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Marvin Rowell was arrested for public intoxication and brought to the Muskogee County Jail in Muskogee, Oklahoma. In response to Rowell’s uncooperative conduct during processing, Jail officials decided to move him from the intake room to another room to place him in a restraint chair. In escorting Rowell down a hallway, Officer Dakota West applied forward pressure to Rowell’s right arm. After taking a few steps, Rowell fell and hit his head, and died shortly after from multiple blunt impact injuries to his head, which caused an acute subdural hematoma. Rowell's estate (the “Estate”), through administrator Zachary Rowell, sued Officer West, alleging a Fourteenth Amendment excessive force violation under 42 U.S.C. 1983. The Estate also brought claims for failure to intervene against Officer Jacob Slay, supervisory liability against Shift Supervisor Lacy Rosson, and municipal liability against Muskogee County Sheriff Rob Frazier in his official capacity and the Board of County Commissioners of Muskogee, Oklahoma (the “County”). The district court granted summary judgment for the Defendants because it found that Officer West had not committed a constitutional violation. The Estate appealed. Finding no reversible error, the Tenth Circuit Court of Appeals affirmed summary judgment. View "Rowell v. Muskogee County Board" on Justia Law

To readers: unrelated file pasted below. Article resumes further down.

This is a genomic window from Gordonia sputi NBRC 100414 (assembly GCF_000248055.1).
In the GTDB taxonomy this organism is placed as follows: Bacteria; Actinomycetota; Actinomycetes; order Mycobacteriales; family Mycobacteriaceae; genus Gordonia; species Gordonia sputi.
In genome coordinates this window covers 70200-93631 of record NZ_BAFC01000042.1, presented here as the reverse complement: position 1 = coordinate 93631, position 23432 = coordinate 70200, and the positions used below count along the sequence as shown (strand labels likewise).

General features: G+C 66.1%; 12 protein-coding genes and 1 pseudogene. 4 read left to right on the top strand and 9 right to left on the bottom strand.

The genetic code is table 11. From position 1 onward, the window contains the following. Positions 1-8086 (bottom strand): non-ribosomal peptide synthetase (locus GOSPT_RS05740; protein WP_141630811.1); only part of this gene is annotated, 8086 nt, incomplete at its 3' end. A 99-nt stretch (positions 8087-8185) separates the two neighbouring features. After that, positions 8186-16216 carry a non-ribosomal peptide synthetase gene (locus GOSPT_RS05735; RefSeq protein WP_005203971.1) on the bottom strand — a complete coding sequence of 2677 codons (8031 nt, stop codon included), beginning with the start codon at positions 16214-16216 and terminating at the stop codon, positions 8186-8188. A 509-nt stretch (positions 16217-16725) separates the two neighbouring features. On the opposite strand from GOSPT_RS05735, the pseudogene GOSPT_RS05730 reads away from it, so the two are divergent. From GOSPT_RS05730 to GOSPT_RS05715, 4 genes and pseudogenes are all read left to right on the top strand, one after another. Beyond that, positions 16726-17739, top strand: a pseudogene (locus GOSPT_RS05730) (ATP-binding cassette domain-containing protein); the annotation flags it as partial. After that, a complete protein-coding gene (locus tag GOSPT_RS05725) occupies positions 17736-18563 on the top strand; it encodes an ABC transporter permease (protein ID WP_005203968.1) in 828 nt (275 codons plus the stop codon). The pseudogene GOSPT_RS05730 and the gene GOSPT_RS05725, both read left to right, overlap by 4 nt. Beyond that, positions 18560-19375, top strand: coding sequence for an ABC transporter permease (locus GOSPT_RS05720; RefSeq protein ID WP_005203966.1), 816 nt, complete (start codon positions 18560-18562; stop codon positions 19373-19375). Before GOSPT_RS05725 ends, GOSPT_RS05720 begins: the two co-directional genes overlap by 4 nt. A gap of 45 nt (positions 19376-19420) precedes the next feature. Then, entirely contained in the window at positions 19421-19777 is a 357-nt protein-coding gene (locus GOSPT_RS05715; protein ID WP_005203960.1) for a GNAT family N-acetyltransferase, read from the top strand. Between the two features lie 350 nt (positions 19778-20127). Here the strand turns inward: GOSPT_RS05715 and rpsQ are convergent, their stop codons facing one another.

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Plaintiff filed suit against CoreCivil under the Wiretap Act, alleging that CoreCivic unlawfully recorded privileged telephone calls between herself and her clients who were detained in CoreCivic's detention facility in Nevada.The Ninth Circuit held that the only reasonable interpretation based on both the text and context of the Act is that "the violation" refers to each separate interception, whether the interception is a singular event or part of a larger pattern of conduct. Therefore, each interception of plaintiff's privileged telephone calls is a separate violation of the Act, and the statute of limitations is triggered anew for each call that CoreCivic recorded. The panel held that the district court correctly determined that the Act's two-year statute of limitations was first triggered when plaintiff received discovery in June 2016 that contained recordings of her privileged telephone calls. In this case, the undisputed facts establish that plaintiff had such notice of recordings made before June 27, 2016, when she received discovery from the government on that date that included recorded calls. Accordingly, the panel affirmed the district court's holding that plaintiff's claims are untimely to the extent they are based on interceptions that occurred before June 27, 2016. However, to the extent her claims are based on calls that were recorded after this date, the timeliness of such claims depends on when she first had a reasonable opportunity to discover that such calls were recorded. The panel remanded to the district court for further analysis. View "Bliss v. CoreCivic, Inc." on Justia Law